I wanted to showcase some great new rock music with a radio feel on this episode of Rock Phoenix Live. Along with classics and some favs. Lots of new music out there, bands are hard at work getting you that new music to keep you listening. Please be sure to check out Smash Into Pieces new music and Takida's new music. Both are really awesome and I wish Takida would come to town and play in the states. But for now you can hear all the greatist swedish music right here on Rock Phoenix Live. Also please check out Divinity Destroyed, amazing music and wonderful vocals give this band the cutting edge. THey are separated right now but with much love and support we can bring them back. Contact Mark Ward and tell him you want Divinity back. Tell him Rock Phoenix Live sent you. Rock On Jason Aldean- She's CountryLakeview- LOSERRoyal Lynn- Redneck RockstarHardy- Truck BedTakida- The FearSmash Into Pieces- Six Feet UnderMetallica- InamorataDead By April- WastelandNickelback- Standing In The DarkStaind- Lowest In MeBad Omens- Like A VillainRed- Cold WorldThree Days Grace- Time Of DyingPat Benatar- Hit Me With Your Best ShotNo Doubt- Just A GirlLita Ford- Kiss Me DeadlyEvanescence- Taking Over MeRammstein- Du HastDivinity Destroyed- ThrenodyDivinity Destroyed- Forever And NeverOzzy Osbourne- No More Tears ( Live @ Budokan)Nirvana- Smells Like Teen SpiritBreaking Benjamin- Breath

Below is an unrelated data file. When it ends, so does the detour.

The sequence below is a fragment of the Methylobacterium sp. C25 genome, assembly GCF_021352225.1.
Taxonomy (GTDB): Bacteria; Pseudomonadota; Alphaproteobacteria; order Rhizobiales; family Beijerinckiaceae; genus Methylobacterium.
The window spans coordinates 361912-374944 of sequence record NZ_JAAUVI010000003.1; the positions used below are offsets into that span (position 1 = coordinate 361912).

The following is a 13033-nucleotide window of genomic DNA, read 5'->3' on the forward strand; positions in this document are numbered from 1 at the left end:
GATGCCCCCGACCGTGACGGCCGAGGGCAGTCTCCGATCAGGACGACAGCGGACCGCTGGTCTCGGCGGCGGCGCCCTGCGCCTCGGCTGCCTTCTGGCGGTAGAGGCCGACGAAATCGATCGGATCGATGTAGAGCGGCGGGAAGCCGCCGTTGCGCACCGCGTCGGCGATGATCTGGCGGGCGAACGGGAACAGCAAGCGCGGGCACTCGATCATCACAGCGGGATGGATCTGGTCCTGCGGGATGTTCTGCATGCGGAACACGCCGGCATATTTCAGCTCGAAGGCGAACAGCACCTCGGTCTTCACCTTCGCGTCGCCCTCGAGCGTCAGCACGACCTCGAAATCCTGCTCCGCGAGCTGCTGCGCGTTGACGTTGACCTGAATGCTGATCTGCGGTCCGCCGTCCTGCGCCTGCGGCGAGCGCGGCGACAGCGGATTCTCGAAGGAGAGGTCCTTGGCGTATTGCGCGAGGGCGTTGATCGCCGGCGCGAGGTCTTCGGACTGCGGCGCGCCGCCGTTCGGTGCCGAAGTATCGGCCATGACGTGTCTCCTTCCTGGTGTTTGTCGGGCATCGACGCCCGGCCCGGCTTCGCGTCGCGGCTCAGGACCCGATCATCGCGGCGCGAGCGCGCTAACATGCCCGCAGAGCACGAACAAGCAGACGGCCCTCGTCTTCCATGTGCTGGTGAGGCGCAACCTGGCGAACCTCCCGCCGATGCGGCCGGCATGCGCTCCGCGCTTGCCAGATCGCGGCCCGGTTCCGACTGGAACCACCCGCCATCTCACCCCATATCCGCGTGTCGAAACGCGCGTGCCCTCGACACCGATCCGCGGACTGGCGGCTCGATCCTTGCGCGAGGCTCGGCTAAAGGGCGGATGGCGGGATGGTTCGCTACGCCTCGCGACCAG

Detroit radio legend Jim ‘JJ' Johnson joins us, MTV VMA's recap, escaped prisoner caught in PA, Mazawey weasels in, Rocky 4 breakdown, and Trudi gets busted on camera. The manhunt of the PA fugitive comes to an end thanks to Officer Dog. A comedian infiltrated the press conference following the arrest. Brenda Tracy breaks her silence and wants to know who leaked her name. Harlon Barnett gets his shot as head coach of MSU. Darren Nichols makes it racial. An OB-GYN on the campus of Columbia assaulted women for 20+ years. Trudi declares Matthew McConaughey semi-hot. The MTV VMA's were a total dud. Emily Ratajkowski showed off her boobs. Fall Out Boy played their terrible Billy Joel cover. *NSYNC looked ridiculous. Jim ‘JJ' Johnson joins the show to discuss retiring after 52 years in Detroit radio. Drew was New Wave before it was cool. Late Night with Conan O'Brien kicked off 30 years ago today. Videos: Iowa QB Cade McNamara had a slip of the tongue. This woman-on-the-street ended with soiled pants. Check out this fight at the Washington Commanders game. Drew breaks down Rocky IV. CJ Gardner-Johnson declares the Detroit Lions “villains” and the blue ski mask is a thing now. Houston Rockets Kevin Porter Jr. has been released on $75K bail. Antonio Brown is performing in Detroit this weekend. There's a new documentary about Louis CK called ‘Sorry/Not Sorry'. Cancelled SNL comic Shane Gillis has a new Netflix special. Kanye West vs. his contractor. His “wife” Bianca Censori is walking around Italy in the nude. FTX is looking to scrape back money they tossed all those celebrities. Michigan pays a whole lot of money for water. A yoga class in the UK was mistaken for a ritualistic mass killing. DTE may be coming for your meter. Trudi is busted leaving the show to steal Drew's Reese's Peanut Butter Cups. Karl is in town and the live show is right around the corner. Podcast News: Kast Media failed to pay out their advertising fees and Theo Von blasts them. PodcastOne is off to a rocky start. Kailyn Lowry has a podcast for some reason. Ozzy Osbourne is still reeling from that ATV accident 20 years ago. Bradley Cooper is SO jealous of Tom Brady. Tom Mazawey weaseled his way into the Detroit Tigers Champion's Club alongside Karl. Visit Our Presenting Sponsor Hall Financial – Michigan's highest rated mortgage company If you'd like to help support the show… please consider subscribing to our YouTube Page, Facebook, Instagram and Twitter (Drew and Mike Show, Marc Fellhauer, Trudi Daniels, Jim Bentley and BranDon).